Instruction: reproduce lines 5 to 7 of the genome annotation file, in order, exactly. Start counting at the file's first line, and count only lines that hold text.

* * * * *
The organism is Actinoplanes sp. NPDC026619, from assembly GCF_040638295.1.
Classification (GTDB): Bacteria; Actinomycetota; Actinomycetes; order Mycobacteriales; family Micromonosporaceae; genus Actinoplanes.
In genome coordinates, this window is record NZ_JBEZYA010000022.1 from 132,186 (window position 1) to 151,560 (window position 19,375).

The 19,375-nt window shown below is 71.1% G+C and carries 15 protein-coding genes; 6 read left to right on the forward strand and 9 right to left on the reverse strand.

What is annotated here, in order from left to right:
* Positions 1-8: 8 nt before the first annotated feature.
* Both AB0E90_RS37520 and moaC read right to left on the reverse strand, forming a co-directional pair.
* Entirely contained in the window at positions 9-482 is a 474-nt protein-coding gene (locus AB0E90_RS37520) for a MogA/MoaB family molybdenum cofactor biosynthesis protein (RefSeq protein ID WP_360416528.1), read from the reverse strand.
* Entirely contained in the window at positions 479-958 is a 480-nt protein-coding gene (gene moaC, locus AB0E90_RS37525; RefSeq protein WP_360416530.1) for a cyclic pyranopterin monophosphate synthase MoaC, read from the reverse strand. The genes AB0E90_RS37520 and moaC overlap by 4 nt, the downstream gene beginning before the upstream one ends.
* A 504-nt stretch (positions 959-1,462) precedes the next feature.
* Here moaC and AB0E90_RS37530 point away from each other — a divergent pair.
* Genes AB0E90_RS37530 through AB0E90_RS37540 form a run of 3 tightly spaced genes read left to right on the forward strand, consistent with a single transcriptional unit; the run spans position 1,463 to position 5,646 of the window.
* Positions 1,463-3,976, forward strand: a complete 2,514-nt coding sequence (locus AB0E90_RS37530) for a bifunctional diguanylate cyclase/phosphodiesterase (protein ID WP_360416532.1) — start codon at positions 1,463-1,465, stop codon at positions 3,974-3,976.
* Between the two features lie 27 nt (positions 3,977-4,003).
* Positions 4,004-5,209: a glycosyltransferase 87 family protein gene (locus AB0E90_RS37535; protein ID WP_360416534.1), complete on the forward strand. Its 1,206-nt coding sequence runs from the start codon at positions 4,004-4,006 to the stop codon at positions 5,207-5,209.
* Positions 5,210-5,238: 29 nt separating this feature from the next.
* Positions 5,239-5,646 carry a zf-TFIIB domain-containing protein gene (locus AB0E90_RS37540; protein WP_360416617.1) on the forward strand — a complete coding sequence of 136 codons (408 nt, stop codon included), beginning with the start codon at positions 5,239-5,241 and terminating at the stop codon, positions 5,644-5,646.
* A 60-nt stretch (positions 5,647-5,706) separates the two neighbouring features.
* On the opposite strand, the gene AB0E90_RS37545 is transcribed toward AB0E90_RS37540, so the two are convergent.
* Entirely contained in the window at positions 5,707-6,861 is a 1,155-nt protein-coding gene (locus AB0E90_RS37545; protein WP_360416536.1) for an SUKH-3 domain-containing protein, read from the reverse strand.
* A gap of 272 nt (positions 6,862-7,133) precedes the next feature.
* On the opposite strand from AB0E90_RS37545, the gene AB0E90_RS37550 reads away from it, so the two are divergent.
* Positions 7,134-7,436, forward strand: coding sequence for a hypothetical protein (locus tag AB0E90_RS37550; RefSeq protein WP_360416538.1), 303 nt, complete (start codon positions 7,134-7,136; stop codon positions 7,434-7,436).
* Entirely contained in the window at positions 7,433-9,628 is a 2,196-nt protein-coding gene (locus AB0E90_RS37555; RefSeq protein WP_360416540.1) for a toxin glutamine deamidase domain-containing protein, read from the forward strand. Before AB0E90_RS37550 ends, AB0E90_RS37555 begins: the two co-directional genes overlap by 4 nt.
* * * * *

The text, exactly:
What is annotated here, in order from left to right:
* Positions 1-8: 8 nt before the first annotated feature.
* Both AB0E90_RS37520 and moaC read right to left on the reverse strand, forming a co-directional pair.